She says pathologists bear the brunt of emotions from other human beings, and cumulatively that can affect their own health. Therefore, they ought to take care of their mental health.
“Seeking care for one’s mental health should not be a one-off session, but a continuous process, whether you are in the ward doing rounds with the teams as a consultant or registrar, in the laboratory, or even doing postmortems,” she advised, adding that mental health of a pathologist is also for the good of their families, friends, patients and caregivers.
Dr Orata says pathologists have mentors and when necessary “we reach out to psychiatrists and psychologists when need be, for them to help us cope by debriefing through therapy”, besides having a strong support system like family, friends and community.
She also reckons one should have a life outside of work and be able to put down their tools and interact with family and friends.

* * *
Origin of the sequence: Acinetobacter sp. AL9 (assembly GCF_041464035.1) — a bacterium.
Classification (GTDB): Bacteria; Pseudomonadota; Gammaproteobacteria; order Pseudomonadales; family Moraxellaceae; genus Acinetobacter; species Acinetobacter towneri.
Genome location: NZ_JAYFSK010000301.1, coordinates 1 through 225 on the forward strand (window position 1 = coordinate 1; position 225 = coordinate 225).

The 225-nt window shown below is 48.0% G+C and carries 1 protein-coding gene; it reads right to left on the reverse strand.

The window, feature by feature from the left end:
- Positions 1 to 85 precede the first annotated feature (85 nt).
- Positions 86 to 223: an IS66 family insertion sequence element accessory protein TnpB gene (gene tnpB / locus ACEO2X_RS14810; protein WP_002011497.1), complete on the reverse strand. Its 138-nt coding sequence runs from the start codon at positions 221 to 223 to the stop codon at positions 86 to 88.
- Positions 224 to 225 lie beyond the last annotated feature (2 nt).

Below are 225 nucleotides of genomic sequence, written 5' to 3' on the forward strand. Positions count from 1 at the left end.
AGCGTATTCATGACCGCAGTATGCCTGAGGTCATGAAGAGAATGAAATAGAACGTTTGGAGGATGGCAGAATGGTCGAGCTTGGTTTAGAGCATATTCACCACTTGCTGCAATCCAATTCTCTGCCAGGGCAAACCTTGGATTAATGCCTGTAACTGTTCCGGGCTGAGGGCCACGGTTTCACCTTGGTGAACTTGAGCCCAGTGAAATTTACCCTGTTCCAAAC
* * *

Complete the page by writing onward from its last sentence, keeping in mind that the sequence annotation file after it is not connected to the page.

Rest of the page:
“Taking care of my mental health allows me to be the best version of myself, for myself and everybody who I interact with,” she adds.
Psychiatrists and psychologists are the other lot who have to deal with case studies in society.
According to a psychiatrist, who sought anonymity, the greatest challenges are dealing with emotional suffering and pain, carrying people’s deepest secrets and solving terrible problems that come with emotional anguish.
“We see people in depression, hopeless people who are mentally ill and get very distressed, people who have run out of money, those suffering from stigma and people who are suicidal. For instance, I have lost at least four of my patients to suicide,” says the psychiatrist. “It is extremely depressing.”